Knowing your customer in the digital age
Want to know more about your customers? About their demographics, personal choices, and preferable buying journey? Who do you think is the best source for such insights? You’re right. The customer. But, in a fast-paced world, it is almost impossible to extract all relevant information about a customer through a survey or some other interviewing tool. Then, what’s the best way to get all this customer data?
Brands are realizing that customers tell you a lot about themselves when they visit your website and interact with different elements there. Similarly, every interaction that a prospective customer has with your brand – whether virtually or in-person – tells you something about your customer. That data in itself should be enough for your business to derive useful insights as well as predict customer behavior. But, what’s the challenge, then?
Poor customer data quality
Customer data is not captured by using a single tool, and hence, not stored centrally.
It is important to understand that customer data is not only generated at a single point in time. Rather, it is captured at various phases of a customer’s buying journey. Due to this decentralization, organizations eventually end up with poor customer data quality. The word poor here designates incomplete or inconsistent information.
Finding the human behind your customer records
“The ability to view the customer through a single lens enables critical measurement, optimization, efficiency, and personalized use cases.”
– Jason Niemi, Director Digital Engagements, Kraft Foods Group
A single customer view means having all data relating to a customer in one place. This involves consolidating data from a variety of sources (web and mobile analytics, transactional systems, CRMs, etc.), and ensuring that data belonging to the same individual is merged into a single record. Such efforts allow you to map customer journeys across channels and understand your customer behaviour better.
Data consolidated into identifiable customer information helps every business function, including marketing, data engineering, product management, etc.
How do you achieve a 360’ customer view?
There are different types of customer data that organizations track and store. Achieving a single customer view requires you to relate all these types of information together in such a way that all information regarding a customer is found in one place. The different types of customer data usually include:
- Device data that tells you the IP address or location of the user, and uniquely identifies them.
- Terrestrial data that tells a user’s personal contact information including name, email address, phone number, residential address, etc.
- Digital data about the user’s digital presence and interactions such as CTA clicks, webpage visits, resource downloads, etc.
Mapping out the customer journey with data matching
To map out the complete customer journey, you need to match the available data records and identify which records belong to the same entity.
Data matching starts by selecting unique identifiers in your records. If you have fields in your database that uniquely identify the records (such as Social Security Number, email address, IP address, etc.), then data matching could be pretty straightforward for you. But, in the absence of unique data values, you need to depend on the probability of the records being a match. If the match probability is high, then the records can be a confident match.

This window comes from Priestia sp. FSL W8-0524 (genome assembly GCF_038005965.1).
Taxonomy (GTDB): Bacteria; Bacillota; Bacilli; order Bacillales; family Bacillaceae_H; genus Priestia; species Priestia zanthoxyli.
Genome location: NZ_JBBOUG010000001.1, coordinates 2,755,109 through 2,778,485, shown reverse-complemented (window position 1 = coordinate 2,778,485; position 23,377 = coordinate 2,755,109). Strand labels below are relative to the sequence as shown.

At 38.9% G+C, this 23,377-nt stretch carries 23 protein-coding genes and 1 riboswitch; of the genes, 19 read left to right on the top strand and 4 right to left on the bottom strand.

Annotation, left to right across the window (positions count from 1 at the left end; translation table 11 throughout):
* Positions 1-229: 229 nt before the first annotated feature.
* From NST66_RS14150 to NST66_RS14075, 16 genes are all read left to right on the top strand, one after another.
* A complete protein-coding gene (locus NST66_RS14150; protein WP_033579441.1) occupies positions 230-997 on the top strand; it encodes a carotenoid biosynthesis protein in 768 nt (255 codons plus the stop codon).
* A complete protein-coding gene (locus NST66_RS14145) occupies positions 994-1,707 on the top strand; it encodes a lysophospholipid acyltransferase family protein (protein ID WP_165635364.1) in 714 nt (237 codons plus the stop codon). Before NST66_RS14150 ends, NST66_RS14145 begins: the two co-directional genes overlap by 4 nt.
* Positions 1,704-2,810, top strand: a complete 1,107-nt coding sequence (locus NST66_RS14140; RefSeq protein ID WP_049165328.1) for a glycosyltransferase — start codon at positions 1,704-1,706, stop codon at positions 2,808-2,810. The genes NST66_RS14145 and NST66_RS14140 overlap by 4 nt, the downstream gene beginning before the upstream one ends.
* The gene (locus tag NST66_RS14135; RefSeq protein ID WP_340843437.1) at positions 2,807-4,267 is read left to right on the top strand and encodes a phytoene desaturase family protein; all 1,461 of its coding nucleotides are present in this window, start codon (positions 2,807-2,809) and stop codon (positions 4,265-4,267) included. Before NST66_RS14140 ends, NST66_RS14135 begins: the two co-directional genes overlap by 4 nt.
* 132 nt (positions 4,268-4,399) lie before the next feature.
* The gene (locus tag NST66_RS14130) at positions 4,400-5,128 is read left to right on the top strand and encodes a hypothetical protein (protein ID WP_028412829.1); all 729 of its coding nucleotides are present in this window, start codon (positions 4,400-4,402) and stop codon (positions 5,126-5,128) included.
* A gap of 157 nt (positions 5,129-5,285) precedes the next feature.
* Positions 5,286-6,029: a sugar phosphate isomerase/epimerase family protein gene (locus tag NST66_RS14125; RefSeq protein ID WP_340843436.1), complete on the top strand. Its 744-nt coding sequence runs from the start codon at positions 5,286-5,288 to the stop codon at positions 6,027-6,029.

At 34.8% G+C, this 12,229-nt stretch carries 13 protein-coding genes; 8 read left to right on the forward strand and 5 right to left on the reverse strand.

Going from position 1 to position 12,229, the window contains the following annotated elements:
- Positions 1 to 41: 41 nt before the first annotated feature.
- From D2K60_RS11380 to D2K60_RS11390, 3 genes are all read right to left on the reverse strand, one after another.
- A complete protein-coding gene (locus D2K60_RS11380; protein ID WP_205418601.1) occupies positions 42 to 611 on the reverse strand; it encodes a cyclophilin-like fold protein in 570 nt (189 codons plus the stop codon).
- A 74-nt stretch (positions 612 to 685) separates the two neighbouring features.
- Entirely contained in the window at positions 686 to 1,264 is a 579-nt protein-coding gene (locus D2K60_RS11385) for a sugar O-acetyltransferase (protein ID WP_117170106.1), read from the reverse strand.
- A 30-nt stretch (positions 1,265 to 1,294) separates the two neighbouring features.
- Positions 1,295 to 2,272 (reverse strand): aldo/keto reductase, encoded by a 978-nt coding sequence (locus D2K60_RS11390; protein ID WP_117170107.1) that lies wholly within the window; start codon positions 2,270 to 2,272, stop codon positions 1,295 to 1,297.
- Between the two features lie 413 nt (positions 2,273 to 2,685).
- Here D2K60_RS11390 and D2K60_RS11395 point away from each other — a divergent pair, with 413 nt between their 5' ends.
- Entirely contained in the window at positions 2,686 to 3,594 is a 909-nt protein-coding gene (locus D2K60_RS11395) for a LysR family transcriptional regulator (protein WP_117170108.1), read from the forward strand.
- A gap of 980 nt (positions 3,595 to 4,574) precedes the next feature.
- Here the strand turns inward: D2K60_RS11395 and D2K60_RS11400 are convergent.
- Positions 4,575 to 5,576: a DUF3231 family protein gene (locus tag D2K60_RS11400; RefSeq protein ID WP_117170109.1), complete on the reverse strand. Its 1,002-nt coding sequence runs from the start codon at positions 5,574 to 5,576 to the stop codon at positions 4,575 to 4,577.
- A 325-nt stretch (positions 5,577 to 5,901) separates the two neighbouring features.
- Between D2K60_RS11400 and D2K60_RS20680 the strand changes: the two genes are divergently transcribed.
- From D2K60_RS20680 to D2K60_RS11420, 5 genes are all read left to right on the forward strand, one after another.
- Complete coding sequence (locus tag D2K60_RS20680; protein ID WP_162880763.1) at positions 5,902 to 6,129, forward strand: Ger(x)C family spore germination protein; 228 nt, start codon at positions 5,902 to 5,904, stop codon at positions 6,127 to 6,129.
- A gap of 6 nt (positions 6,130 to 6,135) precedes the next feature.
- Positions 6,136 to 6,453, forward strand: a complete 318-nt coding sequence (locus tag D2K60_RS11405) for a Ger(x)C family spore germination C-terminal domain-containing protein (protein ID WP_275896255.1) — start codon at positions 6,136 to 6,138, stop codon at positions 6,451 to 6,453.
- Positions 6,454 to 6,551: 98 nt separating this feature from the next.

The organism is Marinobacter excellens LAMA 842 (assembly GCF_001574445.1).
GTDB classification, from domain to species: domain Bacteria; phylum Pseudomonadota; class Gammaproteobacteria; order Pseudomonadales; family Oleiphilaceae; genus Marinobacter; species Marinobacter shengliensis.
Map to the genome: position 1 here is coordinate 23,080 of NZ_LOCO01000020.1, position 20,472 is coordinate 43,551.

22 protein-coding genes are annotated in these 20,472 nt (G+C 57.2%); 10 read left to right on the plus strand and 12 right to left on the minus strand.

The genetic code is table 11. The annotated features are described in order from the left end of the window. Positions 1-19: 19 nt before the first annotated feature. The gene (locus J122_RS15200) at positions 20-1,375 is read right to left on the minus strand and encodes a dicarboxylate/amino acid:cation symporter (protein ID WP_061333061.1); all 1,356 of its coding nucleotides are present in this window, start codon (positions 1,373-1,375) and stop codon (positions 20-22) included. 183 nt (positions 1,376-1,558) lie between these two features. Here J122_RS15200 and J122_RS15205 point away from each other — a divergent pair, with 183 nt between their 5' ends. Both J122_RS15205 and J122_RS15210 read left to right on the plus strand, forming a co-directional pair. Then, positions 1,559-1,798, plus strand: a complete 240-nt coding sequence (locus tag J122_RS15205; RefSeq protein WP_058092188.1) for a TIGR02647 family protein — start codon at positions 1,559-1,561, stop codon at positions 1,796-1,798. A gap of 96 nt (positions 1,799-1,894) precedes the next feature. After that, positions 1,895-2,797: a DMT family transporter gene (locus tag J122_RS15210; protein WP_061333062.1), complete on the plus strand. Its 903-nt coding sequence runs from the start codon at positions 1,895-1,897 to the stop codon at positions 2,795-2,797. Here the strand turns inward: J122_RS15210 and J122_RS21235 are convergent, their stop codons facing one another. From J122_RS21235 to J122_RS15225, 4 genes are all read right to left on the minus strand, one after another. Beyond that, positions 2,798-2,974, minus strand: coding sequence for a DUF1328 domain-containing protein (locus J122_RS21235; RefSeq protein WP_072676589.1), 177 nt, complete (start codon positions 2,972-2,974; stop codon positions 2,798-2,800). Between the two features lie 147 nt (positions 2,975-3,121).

Probabilistic data matching takes a combination of fields and computes the probability of them being a match. Since they are not direct matches, you need complex matching techniques such as phonetic, numeric, or fuzzy matching.
Challenges of data matching for refining customer data
The biggest challenge encountered while matching customer data is poor data quality. The absence of data values, especially in unique data attributes, makes it impossible to map out customer journeys efficiently. Furthermore, when data fields are not formatted or standardized, the same data values can be considered as two different variations.
Another challenge encountered while matching customer data is computational complexity. This means that every record in a database must be matched with every other data record – in the same or different database. This requires you to perform matching on a system that can withstand this computational power.
Finally, probabilistic matching is more common while matching customer data. But, to ensure maximum accuracy of the probabilities computed, you need to tune the variables of the matching algorithms as accurate as possible. This accuracy will enable the least number of false positives in your matched results, and you won’t have to manually review and validate all matched/unmatched results.
Next generation data matching
Achieving a single customer view is a difficult challenge to tackle if you don’t have the right tool for it. Businesses employ different methods and techniques to overcome this challenge, but one of the most effective solutions out there is a self-service tool that automates the entire data quality process for you – starting from profiling, cleansing, and standardization, and going all the way to data matching, merging, and exporting.
Moreover, such a solution should offer a degree of personalization and customization, depending on the nature of the data. Being able to select the matching technique (exact, fuzzy, phonetic, etc.) as well as tune the matching algorithm depending on the nature of your data are some of the most needed features in order to achieve a reliable and accurate view of customer data.